Environment and nature
Nicknamed the ‘Queen of the Dolomites’, the Marmolada reaches its maximum height at the Punta Penia, 3343 m, and is considered the highest mountain group in the Dolomites. Its name might derive from the Latin term ‘marmor’ meaning marble, or the Greek root marmar-, meaning ‘shine’ in reference to its snowy glacier.
Some of its glaciers have disappeared; others have been significantly reduced due to global warming. The main glacier is located on the northern slope and is the largest in the Dolomites. This has remained intact due to avalanches falling from the walls of the cirque that is its home, but in recent years it has been significantly reduced and nowadays it is not as imposing as it once used to be during the summer period.
At an altitude of 2030 metres is the Fedaia Lake, the source of the river Avisio. The Marmolada Group has been recognised by UNESCO as a World Heritage Site.
The Ice City
The Marmolada was the setting for battles during the Great War, from 1915-18; in fact the Italian-Austrian front passed over it. Possession of the glacier represented a strategic advantage. This war fought in the high mountains soon transformed into a ferocious duel between mountaineering experts. Weapons, cannons and rations were transported by men to the peaks with the help of steel cables, sledges and pulleys.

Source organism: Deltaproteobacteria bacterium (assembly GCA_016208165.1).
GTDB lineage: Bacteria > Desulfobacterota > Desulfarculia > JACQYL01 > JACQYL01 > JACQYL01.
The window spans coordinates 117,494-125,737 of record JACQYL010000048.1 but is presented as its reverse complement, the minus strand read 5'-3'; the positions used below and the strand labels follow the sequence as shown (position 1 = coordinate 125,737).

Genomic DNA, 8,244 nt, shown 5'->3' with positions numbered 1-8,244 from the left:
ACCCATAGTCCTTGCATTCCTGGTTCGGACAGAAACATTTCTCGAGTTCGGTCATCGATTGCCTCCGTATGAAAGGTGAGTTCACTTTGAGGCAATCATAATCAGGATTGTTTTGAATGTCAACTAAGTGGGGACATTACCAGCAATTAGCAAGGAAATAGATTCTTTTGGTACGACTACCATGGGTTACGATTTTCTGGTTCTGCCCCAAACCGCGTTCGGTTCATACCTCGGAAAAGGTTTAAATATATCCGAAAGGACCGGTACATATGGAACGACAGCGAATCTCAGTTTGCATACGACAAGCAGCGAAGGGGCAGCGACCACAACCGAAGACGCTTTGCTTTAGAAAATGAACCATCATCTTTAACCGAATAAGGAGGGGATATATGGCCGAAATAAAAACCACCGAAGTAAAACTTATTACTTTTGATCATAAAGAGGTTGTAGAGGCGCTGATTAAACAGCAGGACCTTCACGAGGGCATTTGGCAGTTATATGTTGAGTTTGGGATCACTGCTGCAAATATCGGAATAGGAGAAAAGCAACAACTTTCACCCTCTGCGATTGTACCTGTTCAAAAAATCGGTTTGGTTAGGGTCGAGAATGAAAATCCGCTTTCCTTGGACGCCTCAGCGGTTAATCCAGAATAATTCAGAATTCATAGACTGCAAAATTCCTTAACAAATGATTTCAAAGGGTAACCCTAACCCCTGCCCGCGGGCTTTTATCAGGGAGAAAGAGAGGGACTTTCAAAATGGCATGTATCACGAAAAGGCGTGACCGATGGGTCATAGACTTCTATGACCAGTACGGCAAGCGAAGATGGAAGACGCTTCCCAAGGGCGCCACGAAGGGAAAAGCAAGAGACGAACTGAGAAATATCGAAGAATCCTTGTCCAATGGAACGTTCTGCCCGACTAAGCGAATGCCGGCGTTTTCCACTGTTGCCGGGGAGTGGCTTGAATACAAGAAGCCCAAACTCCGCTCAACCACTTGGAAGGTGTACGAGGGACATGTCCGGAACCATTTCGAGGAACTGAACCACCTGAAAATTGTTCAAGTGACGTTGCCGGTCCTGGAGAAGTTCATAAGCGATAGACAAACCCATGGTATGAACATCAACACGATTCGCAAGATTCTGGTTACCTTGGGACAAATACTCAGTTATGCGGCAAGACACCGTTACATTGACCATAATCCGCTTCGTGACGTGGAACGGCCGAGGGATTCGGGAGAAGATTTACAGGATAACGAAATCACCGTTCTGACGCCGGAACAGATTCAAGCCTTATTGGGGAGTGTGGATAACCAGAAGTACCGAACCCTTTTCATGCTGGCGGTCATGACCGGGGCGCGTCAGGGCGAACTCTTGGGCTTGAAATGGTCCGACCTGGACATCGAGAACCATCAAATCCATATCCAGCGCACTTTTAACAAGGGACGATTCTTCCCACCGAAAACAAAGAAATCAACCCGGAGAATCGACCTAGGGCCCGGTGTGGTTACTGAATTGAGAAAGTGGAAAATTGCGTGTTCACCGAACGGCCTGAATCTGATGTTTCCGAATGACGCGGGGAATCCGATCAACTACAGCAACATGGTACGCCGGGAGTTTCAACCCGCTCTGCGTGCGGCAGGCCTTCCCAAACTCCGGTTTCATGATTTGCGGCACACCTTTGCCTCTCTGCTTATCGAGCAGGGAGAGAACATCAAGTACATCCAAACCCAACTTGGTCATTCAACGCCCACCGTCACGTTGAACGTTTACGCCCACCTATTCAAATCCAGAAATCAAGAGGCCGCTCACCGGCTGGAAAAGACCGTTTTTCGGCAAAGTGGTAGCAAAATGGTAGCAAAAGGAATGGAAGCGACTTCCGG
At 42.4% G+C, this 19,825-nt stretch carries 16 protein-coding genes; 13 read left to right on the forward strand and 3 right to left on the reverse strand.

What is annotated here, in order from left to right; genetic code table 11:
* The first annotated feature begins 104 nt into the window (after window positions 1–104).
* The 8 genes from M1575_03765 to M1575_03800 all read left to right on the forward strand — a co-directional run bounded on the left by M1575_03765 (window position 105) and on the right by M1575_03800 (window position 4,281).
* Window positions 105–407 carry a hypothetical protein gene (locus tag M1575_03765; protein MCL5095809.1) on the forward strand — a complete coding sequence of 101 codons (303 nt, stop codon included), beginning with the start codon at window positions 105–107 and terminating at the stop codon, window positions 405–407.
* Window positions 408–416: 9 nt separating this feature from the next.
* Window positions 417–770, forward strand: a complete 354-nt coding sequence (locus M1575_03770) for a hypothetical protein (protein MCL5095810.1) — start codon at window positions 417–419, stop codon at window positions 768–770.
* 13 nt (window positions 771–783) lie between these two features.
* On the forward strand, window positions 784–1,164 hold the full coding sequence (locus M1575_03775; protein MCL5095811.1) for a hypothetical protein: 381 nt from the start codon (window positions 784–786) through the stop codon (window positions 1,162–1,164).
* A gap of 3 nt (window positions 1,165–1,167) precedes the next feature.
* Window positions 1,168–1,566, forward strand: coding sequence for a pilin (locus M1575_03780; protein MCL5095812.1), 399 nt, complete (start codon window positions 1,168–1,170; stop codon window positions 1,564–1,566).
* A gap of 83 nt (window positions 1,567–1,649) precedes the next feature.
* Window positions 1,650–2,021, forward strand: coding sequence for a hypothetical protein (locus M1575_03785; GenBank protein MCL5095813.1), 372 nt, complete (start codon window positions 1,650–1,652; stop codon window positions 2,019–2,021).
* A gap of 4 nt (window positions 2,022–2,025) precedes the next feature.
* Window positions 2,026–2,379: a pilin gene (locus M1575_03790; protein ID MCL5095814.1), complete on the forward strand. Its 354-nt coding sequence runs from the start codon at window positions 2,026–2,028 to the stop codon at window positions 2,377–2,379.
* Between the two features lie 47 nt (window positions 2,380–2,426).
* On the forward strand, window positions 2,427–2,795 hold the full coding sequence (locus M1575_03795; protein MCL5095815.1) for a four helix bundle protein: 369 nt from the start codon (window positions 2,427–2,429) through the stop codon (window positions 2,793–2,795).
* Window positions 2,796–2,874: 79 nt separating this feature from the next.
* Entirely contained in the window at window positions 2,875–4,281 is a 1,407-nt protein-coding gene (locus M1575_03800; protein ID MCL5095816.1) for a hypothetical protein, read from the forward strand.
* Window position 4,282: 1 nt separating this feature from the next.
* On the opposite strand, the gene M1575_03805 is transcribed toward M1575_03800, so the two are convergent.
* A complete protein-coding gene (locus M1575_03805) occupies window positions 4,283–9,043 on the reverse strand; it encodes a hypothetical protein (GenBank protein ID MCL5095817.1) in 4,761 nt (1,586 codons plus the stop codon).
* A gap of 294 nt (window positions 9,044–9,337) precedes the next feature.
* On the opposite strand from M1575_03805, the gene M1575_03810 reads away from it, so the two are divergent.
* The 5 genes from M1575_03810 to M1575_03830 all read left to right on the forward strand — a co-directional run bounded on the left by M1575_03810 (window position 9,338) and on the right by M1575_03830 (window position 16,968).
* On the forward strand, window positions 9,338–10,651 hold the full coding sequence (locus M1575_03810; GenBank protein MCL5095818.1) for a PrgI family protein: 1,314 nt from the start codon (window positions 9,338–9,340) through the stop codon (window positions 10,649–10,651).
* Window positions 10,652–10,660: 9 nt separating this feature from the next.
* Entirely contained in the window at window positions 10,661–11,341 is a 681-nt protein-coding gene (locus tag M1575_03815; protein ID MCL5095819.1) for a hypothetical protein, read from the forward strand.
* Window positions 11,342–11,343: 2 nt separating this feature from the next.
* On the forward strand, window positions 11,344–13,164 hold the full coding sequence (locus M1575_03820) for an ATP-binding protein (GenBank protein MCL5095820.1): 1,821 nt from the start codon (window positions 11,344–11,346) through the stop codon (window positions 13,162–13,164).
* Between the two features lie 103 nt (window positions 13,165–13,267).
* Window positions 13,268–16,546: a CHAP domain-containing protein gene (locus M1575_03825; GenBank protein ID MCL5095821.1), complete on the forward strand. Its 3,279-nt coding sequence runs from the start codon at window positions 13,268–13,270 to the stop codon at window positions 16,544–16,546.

In 1916, Austrian troupes occupied Punta Penia and Punta Rocca. The strategic point for Austria was the V-shaped mountain pass from which they could dominate the Italian troupes. To defend themselves against Italian attacks and transport supplies without being struck, the Austrians began to build a series of posts and barracks in wood within the glacier and connect them via tunnels dug in the ice.
Among the principal minds behind what was then called ‘The Ice City’ was Leo Handl, Austrian engineer and mountaineer. The network of tunnels grew until it reached 12 km and everything the troupes might need was built within: infirmary, hygiene services, telephone station and even a chapel. Furthermore, living below the ice allowed soldiers to escape from the external temperatures which could reach as low as 30° below zero.
When the Italians became aware of the existence of this city, they wanted to use the same tactics to reach the Austrian troupes. And so under the guidance of the engineer Schiavoni, on 22nd September 1917, the Italians succeeded in conquering the V-pass position.
Movement and melting of the ice in recent years has destroyed the tunnels and brought to light many relics of war which have been carefully collected with the Museum of the Great War 1915 - 1918 by Andrea, Dino and Sandro De Bernardin.